Visiting The Cass Sculpture Foundation in Chichester

I recently went to the Cass Sculpture Foundation and I realised something.
I don’t understand art.

I FINALLY admitted it.

I think I had a tough introduction to art, to be fair.
My teachers at school were very simplistic, which to a 14 year old chronic over-thinker wasn’t the best match.

I never learnt that art was a process of expressing emotions creatively.
I aways thought it was just something that was.
So I never learnt to embrace the redirections that my pieces took, and instead I viewed them as wrong.
As errors.
As incomplete.

I can’t even begin to recount how many creative pieces I have thrown away over the years.
I can’t tell you how many trees I have personally ruined with my excessive use of paper because so many of my drawings were torn apart by my overuse of an eraser.

I can’t tell you how many colourful pictures were surrounded by colourful language as I expressed my frustration that the colours kept merging together because I had painted a bit I wasn’t supposed to and my impatience to fix it was greater than my ability to see that paintings don’t have to be perfect on the first stroke.

And. Well. Don’t even get me started on the attempt I made in my carpentry class.

But two years ago when I started this blog my entire mindset changed.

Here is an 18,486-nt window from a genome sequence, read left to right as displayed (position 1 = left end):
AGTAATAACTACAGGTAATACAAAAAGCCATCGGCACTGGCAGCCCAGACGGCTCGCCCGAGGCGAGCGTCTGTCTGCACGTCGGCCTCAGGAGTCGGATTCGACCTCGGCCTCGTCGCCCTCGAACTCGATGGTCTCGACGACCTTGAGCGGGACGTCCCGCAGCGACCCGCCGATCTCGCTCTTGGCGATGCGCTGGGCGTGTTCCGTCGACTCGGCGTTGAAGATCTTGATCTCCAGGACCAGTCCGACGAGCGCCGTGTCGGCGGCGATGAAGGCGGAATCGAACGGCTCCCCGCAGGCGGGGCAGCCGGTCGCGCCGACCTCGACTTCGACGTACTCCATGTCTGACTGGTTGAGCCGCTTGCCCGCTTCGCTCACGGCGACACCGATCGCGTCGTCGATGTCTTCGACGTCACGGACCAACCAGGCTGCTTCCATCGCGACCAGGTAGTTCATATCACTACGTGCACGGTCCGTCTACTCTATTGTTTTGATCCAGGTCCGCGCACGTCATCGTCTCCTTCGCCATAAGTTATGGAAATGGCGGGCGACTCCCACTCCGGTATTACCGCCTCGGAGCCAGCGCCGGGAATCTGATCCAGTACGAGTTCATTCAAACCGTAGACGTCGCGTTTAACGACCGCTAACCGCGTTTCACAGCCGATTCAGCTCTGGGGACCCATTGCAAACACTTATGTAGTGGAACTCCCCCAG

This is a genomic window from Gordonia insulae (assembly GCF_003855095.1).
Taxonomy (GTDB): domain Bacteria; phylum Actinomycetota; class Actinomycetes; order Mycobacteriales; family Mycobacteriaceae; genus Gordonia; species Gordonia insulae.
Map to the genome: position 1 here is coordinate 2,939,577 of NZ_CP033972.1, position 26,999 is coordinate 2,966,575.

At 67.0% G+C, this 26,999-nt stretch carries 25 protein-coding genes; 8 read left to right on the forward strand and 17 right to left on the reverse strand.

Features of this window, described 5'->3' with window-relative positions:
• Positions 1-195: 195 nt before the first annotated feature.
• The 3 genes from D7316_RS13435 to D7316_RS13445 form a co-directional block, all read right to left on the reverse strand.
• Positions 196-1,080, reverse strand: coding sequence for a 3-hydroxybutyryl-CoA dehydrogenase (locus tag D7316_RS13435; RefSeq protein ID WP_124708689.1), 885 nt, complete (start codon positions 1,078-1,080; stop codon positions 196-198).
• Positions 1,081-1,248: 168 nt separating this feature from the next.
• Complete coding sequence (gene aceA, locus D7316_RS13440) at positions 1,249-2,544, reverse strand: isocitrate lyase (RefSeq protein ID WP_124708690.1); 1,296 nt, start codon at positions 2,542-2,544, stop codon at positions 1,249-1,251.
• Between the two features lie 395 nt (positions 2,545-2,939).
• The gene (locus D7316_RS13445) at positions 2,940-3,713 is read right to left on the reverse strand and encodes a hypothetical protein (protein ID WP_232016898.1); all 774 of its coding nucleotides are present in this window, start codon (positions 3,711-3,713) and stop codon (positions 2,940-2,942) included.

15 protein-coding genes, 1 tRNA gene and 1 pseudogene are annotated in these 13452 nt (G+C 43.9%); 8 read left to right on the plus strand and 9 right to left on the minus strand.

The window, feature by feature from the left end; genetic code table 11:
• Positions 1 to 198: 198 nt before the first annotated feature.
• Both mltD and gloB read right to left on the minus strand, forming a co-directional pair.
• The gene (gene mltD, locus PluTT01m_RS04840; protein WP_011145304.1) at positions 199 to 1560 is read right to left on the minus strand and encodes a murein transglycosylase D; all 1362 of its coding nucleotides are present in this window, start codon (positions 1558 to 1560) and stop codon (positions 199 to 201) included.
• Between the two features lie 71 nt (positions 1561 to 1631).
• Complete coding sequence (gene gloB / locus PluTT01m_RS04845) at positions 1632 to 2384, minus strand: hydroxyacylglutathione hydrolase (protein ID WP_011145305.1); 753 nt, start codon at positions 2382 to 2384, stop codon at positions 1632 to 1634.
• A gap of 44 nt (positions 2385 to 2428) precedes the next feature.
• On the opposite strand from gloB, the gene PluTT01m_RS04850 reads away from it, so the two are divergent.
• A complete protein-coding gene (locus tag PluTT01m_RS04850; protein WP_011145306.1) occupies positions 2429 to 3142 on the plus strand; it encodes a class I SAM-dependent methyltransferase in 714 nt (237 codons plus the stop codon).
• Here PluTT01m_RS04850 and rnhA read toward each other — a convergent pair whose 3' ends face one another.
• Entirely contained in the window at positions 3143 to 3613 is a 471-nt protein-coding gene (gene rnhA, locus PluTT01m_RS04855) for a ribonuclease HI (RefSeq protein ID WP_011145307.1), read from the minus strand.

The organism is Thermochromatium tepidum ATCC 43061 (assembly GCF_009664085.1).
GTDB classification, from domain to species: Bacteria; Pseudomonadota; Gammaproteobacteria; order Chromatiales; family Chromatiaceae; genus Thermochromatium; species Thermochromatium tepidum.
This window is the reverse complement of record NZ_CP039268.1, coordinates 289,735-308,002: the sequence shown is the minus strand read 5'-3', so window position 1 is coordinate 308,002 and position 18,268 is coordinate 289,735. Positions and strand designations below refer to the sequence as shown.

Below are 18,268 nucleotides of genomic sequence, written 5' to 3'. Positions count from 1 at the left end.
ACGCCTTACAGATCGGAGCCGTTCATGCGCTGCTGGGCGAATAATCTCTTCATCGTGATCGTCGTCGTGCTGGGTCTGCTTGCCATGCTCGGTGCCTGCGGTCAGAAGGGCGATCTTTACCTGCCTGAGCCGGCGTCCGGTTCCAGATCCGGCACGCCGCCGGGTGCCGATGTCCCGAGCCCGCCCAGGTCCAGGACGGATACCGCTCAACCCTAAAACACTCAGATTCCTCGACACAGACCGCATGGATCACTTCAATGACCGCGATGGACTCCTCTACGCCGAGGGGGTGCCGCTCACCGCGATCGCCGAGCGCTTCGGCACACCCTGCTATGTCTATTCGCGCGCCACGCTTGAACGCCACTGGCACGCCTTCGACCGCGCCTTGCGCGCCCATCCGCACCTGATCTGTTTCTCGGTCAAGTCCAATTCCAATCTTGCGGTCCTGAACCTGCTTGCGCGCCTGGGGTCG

My brush strokes and woodwork still leave much to be desired, but I learnt that creativity didn’t have to come from sculpting something with your hands, it could come from creating with them.
I learnt that the blank page that appeared when I clicked “Add New” was my form of a blank canvas.

And so my blog became my expressive outlet.

Filled with an array of arrangements of the 26 letter alphabet.
Just 26 letters that had been shaped, changed, rearranged and dissected to form so many different stories.
26 letters that have shown you my adventures in life and laughter.
26 letters that have shown you the depths of the sea, and the depths of my soul.
But the best part of these 26 letters is using them to write so often has given me the courage to be the person I always wanted to be.
The person who not only went out on adventures but came back with a story to tell.

And so a short while ago I took a trip to the Cass Sculpture Foundation in Goodwood.

The Cass Sculpture Foundation is a place I had driven past many a times, but never found the energy to go into.
What if I didn’t get it?
What if I didn’t understand?
What if? What if? What if.
But with a new appreciation of viewing how other people expressed themselves, I knew I had to try.

And so I drove inside the Cass Sculpture Foundation.
Well technically I drove inside the outside of Cass Sculpture Foundation.
The place is massive with sculptures spread out throughout wildly grown but orderly grounds.

And I looked.

And I saw.

And I created stories.

And I interacted.

And I learnt that what I saw and what the curator felt were two very different things.

And I understood.

Art isn’t a language that shouts at you.
It isn’t a puzzle waiting to be solved.
Because there is no answer.
There is no right or wrong way to feel.
Art is simply something that captures your attention long enough to make you question something.

And I realised.
You don’t have to ‘get’ art.
You just have to appreciate the courage it took for the creator to share their soul with you.

Because it doesn’t matter if you work with words, paints or clay.
Sharing your self with the world, is the single scariest scary thing.

over and out,
Amy Morgan